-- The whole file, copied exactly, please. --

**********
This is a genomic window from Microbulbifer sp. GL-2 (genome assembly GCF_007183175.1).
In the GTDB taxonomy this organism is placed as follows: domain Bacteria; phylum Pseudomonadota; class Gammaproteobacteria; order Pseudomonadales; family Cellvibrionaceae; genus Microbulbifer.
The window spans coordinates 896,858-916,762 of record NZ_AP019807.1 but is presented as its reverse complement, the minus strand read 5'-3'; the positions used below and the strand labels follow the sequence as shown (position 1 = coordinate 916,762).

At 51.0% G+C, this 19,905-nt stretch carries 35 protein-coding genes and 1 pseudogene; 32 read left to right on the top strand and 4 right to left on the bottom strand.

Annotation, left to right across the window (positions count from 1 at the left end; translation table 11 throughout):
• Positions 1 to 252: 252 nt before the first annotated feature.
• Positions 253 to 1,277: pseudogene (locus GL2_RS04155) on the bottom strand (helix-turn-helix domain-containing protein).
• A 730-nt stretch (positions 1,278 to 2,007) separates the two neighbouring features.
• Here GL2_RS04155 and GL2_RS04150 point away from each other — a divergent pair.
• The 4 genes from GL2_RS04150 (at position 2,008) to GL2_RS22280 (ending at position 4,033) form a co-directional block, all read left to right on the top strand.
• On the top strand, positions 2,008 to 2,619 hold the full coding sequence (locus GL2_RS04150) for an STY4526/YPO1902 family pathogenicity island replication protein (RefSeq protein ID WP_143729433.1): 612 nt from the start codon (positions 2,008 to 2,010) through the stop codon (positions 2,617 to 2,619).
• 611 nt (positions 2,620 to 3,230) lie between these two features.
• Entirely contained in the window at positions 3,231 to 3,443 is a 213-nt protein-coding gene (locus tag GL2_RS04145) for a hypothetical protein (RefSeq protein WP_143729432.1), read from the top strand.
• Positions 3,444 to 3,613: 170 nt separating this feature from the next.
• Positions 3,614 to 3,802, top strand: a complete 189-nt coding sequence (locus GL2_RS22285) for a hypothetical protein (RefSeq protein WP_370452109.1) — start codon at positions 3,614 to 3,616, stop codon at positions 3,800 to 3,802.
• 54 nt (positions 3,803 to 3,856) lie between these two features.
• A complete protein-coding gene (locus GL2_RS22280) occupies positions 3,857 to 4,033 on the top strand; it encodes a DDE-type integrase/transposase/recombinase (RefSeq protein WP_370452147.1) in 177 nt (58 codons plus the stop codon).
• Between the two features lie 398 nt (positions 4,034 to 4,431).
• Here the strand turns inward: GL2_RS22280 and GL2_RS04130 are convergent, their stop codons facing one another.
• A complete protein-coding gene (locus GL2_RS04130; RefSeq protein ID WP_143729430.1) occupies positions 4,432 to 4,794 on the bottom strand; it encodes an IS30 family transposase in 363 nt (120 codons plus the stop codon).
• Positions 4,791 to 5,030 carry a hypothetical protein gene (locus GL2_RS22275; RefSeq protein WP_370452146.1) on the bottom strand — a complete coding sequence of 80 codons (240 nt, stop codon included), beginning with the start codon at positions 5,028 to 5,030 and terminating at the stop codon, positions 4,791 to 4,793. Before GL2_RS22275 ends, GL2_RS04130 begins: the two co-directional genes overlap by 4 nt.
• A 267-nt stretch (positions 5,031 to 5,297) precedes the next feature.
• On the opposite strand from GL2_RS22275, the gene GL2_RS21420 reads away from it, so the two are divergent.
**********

This is a genomic window from Microbulbifer sp. GL-2 (genome assembly GCF_007183175.1).
In the GTDB taxonomy this organism is placed as follows: domain Bacteria; phylum Pseudomonadota; class Gammaproteobacteria; order Pseudomonadales; family Cellvibrionaceae; genus Microbulbifer.
The window spans coordinates 896,858-916,762 of record NZ_AP019807.1 but is presented as its reverse complement, the minus strand read 5'-3'; the positions used below and the strand labels follow the sequence as shown (position 1 = coordinate 916,762).

At 51.0% G+C, this 19,905-nt stretch carries 35 protein-coding genes and 1 pseudogene; 32 read left to right on the top strand and 4 right to left on the bottom strand.

Annotation, left to right across the window (positions count from 1 at the left end; translation table 11 throughout):
• Positions 1 to 252: 252 nt before the first annotated feature.
• Positions 253 to 1,277: pseudogene (locus GL2_RS04155) on the bottom strand (helix-turn-helix domain-containing protein).
• A 730-nt stretch (positions 1,278 to 2,007) separates the two neighbouring features.
• Here GL2_RS04155 and GL2_RS04150 point away from each other — a divergent pair.
• The 4 genes from GL2_RS04150 (at position 2,008) to GL2_RS22280 (ending at position 4,033) form a co-directional block, all read left to right on the top strand.
• On the top strand, positions 2,008 to 2,619 hold the full coding sequence (locus GL2_RS04150) for an STY4526/YPO1902 family pathogenicity island replication protein (RefSeq protein ID WP_143729433.1): 612 nt from the start codon (positions 2,008 to 2,010) through the stop codon (positions 2,617 to 2,619).
• 611 nt (positions 2,620 to 3,230) lie between these two features.
• Entirely contained in the window at positions 3,231 to 3,443 is a 213-nt protein-coding gene (locus tag GL2_RS04145) for a hypothetical protein (RefSeq protein WP_143729432.1), read from the top strand.
• Positions 3,444 to 3,613: 170 nt separating this feature from the next.
• Positions 3,614 to 3,802, top strand: a complete 189-nt coding sequence (locus GL2_RS22285) for a hypothetical protein (RefSeq protein WP_370452109.1) — start codon at positions 3,614 to 3,616, stop codon at positions 3,800 to 3,802.
• 54 nt (positions 3,803 to 3,856) lie between these two features.
• A complete protein-coding gene (locus GL2_RS22280) occupies positions 3,857 to 4,033 on the top strand; it encodes a DDE-type integrase/transposase/recombinase (RefSeq protein WP_370452147.1) in 177 nt (58 codons plus the stop codon).
• Between the two features lie 398 nt (positions 4,034 to 4,431).
• Here the strand turns inward: GL2_RS22280 and GL2_RS04130 are convergent, their stop codons facing one another.
• A complete protein-coding gene (locus GL2_RS04130; RefSeq protein ID WP_143729430.1) occupies positions 4,432 to 4,794 on the bottom strand; it encodes an IS30 family transposase in 363 nt (120 codons plus the stop codon).
• Positions 4,791 to 5,030 carry a hypothetical protein gene (locus GL2_RS22275; RefSeq protein WP_370452146.1) on the bottom strand — a complete coding sequence of 80 codons (240 nt, stop codon included), beginning with the start codon at positions 5,028 to 5,030 and terminating at the stop codon, positions 4,791 to 4,793. Before GL2_RS22275 ends, GL2_RS04130 begins: the two co-directional genes overlap by 4 nt.
• A 267-nt stretch (positions 5,031 to 5,297) precedes the next feature.
• On the opposite strand from GL2_RS22275, the gene GL2_RS21420 reads away from it, so the two are divergent.